Why IoT Battery Life Does Not Meet Expectations and How To Fix? Battery life can contribute significantly to the cost and reliability of Internet of Things (IoT) infrastructure. While for consumer electronic devices, battery life is often a critical purchase consideration. Therefore, the fact that the calculated battery life of IoT devices is often inaccurate is a significant issue for manufacturers.
One method to measure battery life is to divide the battery capacity in amp-hours by the average current drain in amps which gives you a time in hours. However, in the real world, this calculation is overly simplistic.
This formula can generate inaccurate results because devices use different power modes, including active, sleep, and hibernate. Additionally, operating modes such as constant power and constant resistance will draw current from the battery differently and change the battery lifetime. It is essential to fully understand how a battery responds to these different scenarios and the typical usage patterns of the device to predict battery life accurately.
In addition to varying current drain, battery capacity is variable, depending on the average discharge current and usage patterns. You can see in Figure 1 that there is a considerable variation in discharge capacity based on the discharge current level for an alkaline cell.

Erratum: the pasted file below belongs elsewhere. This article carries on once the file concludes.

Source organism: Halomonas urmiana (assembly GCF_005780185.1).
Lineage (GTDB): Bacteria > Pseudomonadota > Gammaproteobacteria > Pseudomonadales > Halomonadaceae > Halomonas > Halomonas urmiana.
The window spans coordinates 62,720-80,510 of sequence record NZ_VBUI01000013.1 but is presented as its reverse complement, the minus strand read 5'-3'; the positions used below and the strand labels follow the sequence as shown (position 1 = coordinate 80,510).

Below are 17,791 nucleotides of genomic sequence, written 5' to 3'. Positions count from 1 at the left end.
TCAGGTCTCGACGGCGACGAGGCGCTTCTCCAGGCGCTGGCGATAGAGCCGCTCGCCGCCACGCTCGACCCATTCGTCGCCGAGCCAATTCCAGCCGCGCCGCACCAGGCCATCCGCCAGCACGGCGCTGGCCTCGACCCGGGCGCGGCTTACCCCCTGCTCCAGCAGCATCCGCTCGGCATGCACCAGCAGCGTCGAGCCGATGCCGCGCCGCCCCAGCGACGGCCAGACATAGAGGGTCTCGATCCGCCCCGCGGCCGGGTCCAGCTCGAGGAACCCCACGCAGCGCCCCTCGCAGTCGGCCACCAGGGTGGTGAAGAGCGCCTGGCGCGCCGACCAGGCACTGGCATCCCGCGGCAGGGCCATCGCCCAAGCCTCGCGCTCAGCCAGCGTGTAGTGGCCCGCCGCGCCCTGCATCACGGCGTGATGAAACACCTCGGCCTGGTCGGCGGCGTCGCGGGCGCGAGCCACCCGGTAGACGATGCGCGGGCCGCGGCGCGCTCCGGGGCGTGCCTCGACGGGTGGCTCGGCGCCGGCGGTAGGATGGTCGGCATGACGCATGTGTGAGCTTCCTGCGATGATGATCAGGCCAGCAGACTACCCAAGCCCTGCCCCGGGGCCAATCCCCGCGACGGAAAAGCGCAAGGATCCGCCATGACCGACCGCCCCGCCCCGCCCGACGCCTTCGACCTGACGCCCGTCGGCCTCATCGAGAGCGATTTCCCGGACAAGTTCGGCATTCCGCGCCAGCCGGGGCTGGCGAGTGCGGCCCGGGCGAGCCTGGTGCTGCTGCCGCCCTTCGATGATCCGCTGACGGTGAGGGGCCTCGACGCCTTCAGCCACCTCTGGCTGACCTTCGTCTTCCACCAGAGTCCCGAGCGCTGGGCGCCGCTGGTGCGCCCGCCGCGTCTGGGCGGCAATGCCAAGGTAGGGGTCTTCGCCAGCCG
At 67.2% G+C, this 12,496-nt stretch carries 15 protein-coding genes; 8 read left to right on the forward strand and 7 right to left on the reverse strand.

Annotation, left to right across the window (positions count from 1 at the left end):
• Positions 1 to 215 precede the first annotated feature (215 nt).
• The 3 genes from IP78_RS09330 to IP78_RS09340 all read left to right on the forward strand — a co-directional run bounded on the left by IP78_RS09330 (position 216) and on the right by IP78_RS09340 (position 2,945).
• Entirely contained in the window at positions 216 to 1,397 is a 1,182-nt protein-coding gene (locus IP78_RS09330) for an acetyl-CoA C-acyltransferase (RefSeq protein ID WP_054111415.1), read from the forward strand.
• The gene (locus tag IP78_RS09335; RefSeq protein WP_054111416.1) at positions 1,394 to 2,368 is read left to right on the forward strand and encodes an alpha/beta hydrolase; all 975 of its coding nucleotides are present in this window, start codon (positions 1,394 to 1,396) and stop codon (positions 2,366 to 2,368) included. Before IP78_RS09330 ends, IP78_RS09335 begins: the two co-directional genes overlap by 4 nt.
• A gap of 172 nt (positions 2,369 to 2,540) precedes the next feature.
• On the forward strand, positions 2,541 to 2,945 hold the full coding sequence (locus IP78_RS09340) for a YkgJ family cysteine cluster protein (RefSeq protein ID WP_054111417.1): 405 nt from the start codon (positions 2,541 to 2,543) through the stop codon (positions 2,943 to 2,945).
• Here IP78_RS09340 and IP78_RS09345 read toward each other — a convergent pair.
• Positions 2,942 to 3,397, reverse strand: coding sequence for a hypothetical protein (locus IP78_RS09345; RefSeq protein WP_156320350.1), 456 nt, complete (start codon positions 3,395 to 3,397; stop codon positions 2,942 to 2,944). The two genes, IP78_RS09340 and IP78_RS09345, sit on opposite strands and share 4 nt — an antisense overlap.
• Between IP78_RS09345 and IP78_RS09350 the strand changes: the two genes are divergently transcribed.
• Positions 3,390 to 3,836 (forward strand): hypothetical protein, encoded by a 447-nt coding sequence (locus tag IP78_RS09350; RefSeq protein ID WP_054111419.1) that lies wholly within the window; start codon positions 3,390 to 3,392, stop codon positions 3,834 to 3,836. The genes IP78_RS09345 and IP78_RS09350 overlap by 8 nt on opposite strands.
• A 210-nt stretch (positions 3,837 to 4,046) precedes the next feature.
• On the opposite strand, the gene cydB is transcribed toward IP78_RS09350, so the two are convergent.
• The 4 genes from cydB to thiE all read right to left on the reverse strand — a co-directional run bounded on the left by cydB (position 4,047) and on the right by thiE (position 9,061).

Figure 1. 1,100 mAh alkaline cell, 0.9V cutoff voltage - discharge capacity variation.
Furthermore, temperature can affect battery life, so it is critical to consider this. Figure 2 shows how temperature can affect the capacity curves of a battery.
Figure 2. 1,000 mAh Li-ion cell, 3 V cutoff voltage – temperature variation.
The following are additional factors that can lead to a longer computed battery runtime as compared to real-world usage:
Battery model / profile is not available to the engineer.
Battery profiles are not generated with accurate device operating conditions.
Current consumption measurements are not accurate.
Voltage drops such as a device shutting down when the voltage reaches a cutoff range are not considered.
A solution to accurately predict real-world battery life is the use of battery emulation and test software. It can profile batteries through charging / discharging to create unique battery models. Test software can also emulate charge states to reduce test time, improve safety, and gain insight to extend battery life. Another critical capability of test software is the ability for engineers to visually track charging / discharging batteries to determine capacity. Finally, test software can cycle batteries to assess loss of capacity and reduction of battery life.